The News spoke to several key organisations who have been involved in Southwark’s own anti-knife strategies and plans, including those working with children on the Brandon and in its school catchment area after the tragic death of Clinton Evbota last week.
All said the promises made last year – after two young men died yard away from where Clinton was attacked – had not been kept, and felt pessimistic about the future.
Elaine Joseph, a community worker with a friend on the Brandon, saw a gap in early years’ provision on the estate and set up a twice-weekly mothers and toddlers group in Rachel Leigh Hall last year.
Her organisation, iiChild, also runs summer camps for children and older teenagers in the summer holidays.
The £10,000 funding meant groups of around 70 children were able to go on day trips and get fed for the day.
But without enough storage space for their equipment, and difficulties securing a long-term space, she has had to take the project off the estate.
The mothers’ group is now based in St Pelier Hall, in Hillingdon Street, where she pays knock-down rent mostly funded by appeals through her network.
“I haven’t had any extra support or funding from the council, and I’m having to apply for money just to pay the rent,” she explained.
“United St Savour’s said last week they would pay rent for the mothers and toddlers group which at least is a huge weight off my shoulders. We don’t charge anyone to attend as we realised for these people, they are struggling so much that even 50p or 25p is a barrier.”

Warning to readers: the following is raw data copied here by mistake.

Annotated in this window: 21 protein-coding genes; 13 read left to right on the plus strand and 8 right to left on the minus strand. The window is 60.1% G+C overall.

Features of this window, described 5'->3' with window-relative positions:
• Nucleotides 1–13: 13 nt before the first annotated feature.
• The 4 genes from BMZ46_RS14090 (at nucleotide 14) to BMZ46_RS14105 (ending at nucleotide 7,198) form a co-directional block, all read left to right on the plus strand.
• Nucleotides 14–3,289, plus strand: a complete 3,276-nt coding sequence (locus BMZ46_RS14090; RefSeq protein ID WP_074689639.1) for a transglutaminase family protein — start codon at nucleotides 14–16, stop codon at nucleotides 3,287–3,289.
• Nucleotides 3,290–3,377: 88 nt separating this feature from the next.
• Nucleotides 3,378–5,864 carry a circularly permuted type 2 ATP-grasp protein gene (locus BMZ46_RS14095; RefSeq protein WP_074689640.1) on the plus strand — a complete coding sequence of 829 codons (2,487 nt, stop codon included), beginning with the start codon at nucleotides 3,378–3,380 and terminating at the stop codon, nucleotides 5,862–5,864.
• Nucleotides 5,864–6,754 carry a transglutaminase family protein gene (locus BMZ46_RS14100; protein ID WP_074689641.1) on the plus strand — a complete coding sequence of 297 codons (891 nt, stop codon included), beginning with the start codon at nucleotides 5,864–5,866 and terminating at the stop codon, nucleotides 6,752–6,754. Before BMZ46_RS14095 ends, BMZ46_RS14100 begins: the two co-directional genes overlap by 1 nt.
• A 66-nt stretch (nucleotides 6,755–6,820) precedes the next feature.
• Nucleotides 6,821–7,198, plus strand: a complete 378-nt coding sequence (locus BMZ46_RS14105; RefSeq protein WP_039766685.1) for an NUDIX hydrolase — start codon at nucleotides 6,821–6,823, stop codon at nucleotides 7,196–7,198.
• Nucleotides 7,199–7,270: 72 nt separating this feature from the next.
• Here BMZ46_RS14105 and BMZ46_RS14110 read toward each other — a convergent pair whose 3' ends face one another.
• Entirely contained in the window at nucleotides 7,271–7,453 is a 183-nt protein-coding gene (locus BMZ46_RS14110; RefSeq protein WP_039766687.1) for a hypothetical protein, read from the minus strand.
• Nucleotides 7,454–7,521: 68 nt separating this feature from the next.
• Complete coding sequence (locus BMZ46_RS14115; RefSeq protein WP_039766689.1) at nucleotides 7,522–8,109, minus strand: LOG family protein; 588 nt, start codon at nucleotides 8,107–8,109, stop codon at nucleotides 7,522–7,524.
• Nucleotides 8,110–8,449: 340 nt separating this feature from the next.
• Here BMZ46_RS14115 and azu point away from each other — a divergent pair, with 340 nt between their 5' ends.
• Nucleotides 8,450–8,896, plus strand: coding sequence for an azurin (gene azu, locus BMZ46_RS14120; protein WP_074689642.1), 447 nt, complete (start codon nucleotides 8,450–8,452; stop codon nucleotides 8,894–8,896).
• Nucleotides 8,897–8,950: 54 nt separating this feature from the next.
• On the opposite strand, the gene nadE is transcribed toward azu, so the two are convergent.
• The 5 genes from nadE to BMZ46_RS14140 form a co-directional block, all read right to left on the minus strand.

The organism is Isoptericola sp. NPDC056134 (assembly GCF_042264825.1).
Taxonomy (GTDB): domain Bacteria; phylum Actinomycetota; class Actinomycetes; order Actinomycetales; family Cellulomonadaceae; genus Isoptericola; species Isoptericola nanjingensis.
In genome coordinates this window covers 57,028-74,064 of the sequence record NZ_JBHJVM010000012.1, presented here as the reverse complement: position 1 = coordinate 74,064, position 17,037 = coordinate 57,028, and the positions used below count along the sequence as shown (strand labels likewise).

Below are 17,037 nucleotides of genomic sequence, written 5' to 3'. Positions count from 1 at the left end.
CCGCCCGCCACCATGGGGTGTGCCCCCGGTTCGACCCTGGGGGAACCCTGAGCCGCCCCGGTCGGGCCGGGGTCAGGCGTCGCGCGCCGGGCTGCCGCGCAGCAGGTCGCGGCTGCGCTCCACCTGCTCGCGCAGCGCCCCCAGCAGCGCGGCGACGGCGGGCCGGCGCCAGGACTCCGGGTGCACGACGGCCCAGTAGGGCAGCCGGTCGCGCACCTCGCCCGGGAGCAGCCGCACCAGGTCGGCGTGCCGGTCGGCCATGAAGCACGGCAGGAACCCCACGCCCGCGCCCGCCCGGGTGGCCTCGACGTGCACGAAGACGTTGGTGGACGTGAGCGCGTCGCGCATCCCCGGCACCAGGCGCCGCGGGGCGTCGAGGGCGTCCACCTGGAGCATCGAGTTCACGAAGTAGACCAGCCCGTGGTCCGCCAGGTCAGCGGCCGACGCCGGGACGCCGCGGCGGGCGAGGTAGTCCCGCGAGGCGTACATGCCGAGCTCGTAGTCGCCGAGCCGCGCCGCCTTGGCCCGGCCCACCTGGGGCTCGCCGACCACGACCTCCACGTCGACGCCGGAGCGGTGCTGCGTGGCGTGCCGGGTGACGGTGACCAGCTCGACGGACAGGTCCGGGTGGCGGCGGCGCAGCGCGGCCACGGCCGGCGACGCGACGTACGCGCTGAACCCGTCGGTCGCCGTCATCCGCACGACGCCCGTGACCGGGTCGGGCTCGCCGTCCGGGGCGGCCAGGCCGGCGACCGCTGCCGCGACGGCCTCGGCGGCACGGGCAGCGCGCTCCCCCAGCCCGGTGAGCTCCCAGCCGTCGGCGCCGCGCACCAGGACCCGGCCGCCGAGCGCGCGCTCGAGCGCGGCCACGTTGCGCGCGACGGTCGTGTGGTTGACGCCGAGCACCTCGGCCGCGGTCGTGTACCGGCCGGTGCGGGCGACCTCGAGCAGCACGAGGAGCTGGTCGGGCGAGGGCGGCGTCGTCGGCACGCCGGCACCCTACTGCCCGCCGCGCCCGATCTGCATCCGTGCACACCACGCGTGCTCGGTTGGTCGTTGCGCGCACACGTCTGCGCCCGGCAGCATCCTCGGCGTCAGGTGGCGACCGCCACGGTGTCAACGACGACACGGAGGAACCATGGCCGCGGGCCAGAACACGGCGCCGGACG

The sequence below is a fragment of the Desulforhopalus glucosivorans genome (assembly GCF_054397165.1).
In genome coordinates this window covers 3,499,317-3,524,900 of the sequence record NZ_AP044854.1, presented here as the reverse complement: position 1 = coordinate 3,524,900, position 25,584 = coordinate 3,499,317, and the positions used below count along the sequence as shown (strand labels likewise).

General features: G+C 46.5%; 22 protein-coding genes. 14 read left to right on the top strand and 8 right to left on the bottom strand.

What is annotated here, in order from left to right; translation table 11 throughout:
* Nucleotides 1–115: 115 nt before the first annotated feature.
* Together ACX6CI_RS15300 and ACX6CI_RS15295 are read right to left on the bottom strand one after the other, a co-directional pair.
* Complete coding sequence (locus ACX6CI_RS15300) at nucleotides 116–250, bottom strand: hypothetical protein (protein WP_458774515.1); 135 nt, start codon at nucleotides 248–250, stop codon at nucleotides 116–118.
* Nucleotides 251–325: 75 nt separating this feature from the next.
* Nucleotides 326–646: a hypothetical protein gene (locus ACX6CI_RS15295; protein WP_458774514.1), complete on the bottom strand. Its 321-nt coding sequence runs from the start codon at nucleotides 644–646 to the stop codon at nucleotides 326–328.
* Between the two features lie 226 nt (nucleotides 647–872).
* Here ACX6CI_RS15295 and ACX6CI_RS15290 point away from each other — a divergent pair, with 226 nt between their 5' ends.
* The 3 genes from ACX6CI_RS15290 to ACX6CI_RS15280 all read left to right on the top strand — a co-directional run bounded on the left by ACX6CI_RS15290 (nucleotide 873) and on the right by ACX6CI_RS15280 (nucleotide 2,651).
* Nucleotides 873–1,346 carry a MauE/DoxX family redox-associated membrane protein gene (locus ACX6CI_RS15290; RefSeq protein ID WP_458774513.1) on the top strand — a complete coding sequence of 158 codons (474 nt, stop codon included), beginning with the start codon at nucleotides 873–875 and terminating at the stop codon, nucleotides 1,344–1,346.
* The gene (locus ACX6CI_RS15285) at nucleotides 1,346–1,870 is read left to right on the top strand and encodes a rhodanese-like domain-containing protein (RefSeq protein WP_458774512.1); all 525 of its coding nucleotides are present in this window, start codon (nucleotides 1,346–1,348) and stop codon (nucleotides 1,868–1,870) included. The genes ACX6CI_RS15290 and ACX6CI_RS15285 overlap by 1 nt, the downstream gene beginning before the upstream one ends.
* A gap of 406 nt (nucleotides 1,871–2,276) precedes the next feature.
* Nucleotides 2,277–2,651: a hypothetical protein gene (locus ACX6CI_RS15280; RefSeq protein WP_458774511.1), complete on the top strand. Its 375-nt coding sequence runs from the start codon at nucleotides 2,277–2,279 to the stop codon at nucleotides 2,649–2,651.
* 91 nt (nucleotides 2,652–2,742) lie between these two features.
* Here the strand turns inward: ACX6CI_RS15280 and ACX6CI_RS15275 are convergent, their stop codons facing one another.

Incredibly, for an organisation that is working directly with teenagers living on the estate to try to keep them away from gang violence, Elaine has been unable to use the Jack Hobbs Centre, instead moving the holiday camp’s base to Pasley Hall. She said the lack of hands-on help for her work had caused her unbelievable stress and a sense of disbelief.
“We are trying to show them there are opportunities out there and they can have a different life, and for them to sit down somewhere in a safe space and open up to us.
“We do not believe for a minute that they don’t know what is going on, but some of them are very traumatised and it takes time to trust us. When I think about how much we are doing and how many lives were are affecting, about 100 people every week, we just really need help from organisations to continue.”
Another project struggling to find the money it needs to continue is ‘Growing Against Violence’.
Shaun Willshire, a retired policeman who spent three decades working at Peckham Police Station, uses his experience and obvious rapport with young people to go into schools and teach them how to spot the signs of gang grooming.
“Our premise is preventable education, and what we call ‘positive peer pressure’.They might actually save their friend by remembering that bald, fat guy who came into their school.
“99.9 per cent of our kids here are amazing, and actually have great judgement because to them right and wrong really is black and white. But if you make the mistake of getting involved in a gang they will control you and your family – often they are controlled by debt, and it’s very hard to get out.”
And the gangs always seem one step ahead. New tactics include ‘AC-ing’ – where they target high achieving students less likely to attract attention, and those with their own money, to launder criminal cash through their bank accounts.
His biggest problem is the belief that funding has become a “political football”.
“It’s not sustainable from year to year and there doesn’t seem to be any overarching strategic approach,” he said.
“A lot of funding has gone, and all the charities – it’s not just about us – are left competing over little pockets.
“We’ve had to pull out of some boroughs because the funding has gone, and when we’ve tried to get more I’ve been described as male, pale and stale.
“It’s just so, so offensive. My team is passionate about young people and we have a project with great results. That is what should be looked at.”